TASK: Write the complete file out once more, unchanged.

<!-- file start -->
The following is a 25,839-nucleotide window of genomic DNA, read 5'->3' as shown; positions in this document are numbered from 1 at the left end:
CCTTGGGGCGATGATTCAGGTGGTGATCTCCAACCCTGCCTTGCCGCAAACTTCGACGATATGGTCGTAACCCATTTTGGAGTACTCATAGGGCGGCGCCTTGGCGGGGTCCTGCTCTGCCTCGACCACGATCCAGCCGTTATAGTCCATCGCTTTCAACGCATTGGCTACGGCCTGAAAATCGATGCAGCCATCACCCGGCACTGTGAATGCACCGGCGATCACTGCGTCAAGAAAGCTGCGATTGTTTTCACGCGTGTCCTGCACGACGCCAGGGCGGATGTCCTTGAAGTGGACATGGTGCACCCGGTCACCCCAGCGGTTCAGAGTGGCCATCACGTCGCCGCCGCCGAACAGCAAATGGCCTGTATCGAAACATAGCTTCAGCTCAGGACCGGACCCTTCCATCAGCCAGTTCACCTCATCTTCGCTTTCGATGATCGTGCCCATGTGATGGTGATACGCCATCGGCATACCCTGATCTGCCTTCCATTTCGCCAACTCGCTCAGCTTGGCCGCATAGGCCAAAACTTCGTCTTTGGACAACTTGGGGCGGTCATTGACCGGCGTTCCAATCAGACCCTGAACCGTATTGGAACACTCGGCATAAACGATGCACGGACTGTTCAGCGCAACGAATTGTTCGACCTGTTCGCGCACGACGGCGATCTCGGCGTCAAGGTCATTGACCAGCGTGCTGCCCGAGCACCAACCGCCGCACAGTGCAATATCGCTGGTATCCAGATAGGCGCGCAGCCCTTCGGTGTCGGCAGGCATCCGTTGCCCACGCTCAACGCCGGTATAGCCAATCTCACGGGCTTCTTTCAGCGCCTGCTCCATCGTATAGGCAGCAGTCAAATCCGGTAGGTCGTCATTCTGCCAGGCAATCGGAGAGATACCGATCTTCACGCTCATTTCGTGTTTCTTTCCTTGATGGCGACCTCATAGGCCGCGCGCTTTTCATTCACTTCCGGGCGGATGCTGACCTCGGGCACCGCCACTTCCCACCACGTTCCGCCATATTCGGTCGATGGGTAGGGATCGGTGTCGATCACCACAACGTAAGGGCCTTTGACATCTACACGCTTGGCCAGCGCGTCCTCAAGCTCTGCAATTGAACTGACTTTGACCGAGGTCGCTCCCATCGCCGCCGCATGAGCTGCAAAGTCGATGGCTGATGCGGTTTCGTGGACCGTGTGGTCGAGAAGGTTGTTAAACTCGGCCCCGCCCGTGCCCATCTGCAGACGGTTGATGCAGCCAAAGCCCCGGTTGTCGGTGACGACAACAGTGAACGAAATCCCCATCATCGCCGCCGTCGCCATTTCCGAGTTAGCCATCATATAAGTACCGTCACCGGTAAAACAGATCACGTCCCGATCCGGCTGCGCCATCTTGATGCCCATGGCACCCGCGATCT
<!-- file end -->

The following is a 25,839-nucleotide window of genomic DNA, read 5'->3' as shown; positions in this document are numbered from 1 at the left end:
CCTTGGGGCGATGATTCAGGTGGTGATCTCCAACCCTGCCTTGCCGCAAACTTCGACGATATGGTCGTAACCCATTTTGGAGTACTCATAGGGCGGCGCCTTGGCGGGGTCCTGCTCTGCCTCGACCACGATCCAGCCGTTATAGTCCATCGCTTTCAACGCATTGGCTACGGCCTGAAAATCGATGCAGCCATCACCCGGCACTGTGAATGCACCGGCGATCACTGCGTCAAGAAAGCTGCGATTGTTTTCACGCGTGTCCTGCACGACGCCAGGGCGGATGTCCTTGAAGTGGACATGGTGCACCCGGTCACCCCAGCGGTTCAGAGTGGCCATCACGTCGCCGCCGCCGAACAGCAAATGGCCTGTATCGAAACATAGCTTCAGCTCAGGACCGGACCCTTCCATCAGCCAGTTCACCTCATCTTCGCTTTCGATGATCGTGCCCATGTGATGGTGATACGCCATCGGCATACCCTGATCTGCCTTCCATTTCGCCAACTCGCTCAGCTTGGCCGCATAGGCCAAAACTTCGTCTTTGGACAACTTGGGGCGGTCATTGACCGGCGTTCCAATCAGACCCTGAACCGTATTGGAACACTCGGCATAAACGATGCACGGACTGTTCAGCGCAACGAATTGTTCGACCTGTTCGCGCACGACGGCGATCTCGGCGTCAAGGTCATTGACCAGCGTGCTGCCCGAGCACCAACCGCCGCACAGTGCAATATCGCTGGTATCCAGATAGGCGCGCAGCCCTTCGGTGTCGGCAGGCATCCGTTGCCCACGCTCAACGCCGGTATAGCCAATCTCACGGGCTTCTTTCAGCGCCTGCTCCATCGTATAGGCAGCAGTCAAATCCGGTAGGTCGTCATTCTGCCAGGCAATCGGAGAGATACCGATCTTCACGCTCATTTCGTGTTTCTTTCCTTGATGGCGACCTCATAGGCCGCGCGCTTTTCATTCACTTCCGGGCGGATGCTGACCTCGGGCACCGCCACTTCCCACCACGTTCCGCCATATTCGGTCGATGGGTAGGGATCGGTGTCGATCACCACAACGTAAGGGCCTTTGACATCTACACGCTTGGCCAGCGCGTCCTCAAGCTCTGCAATTGAACTGACTTTGACCGAGGTCGCTCCCATCGCCGCCGCATGAGCTGCAAAGTCGATGGCTGATGCGGTTTCGTGGACCGTGTGGTCGAGAAGGTTGTTAAACTCGGCCCCGCCCGTGCCCATCTGCAGACGGTTGATGCAGCCAAAGCCCCGGTTGTCGGTGACGACAACAGTGAACGAAATCCCCATCATCGCCGCCGTCGCCATTTCCGAGTTAGCCATCATATAAGTACCGTCACCGGTAAAACAGATCACGTCCCGATCCGGCTGCGCCATCTTGATGCCCATGGCACCCGCGATCT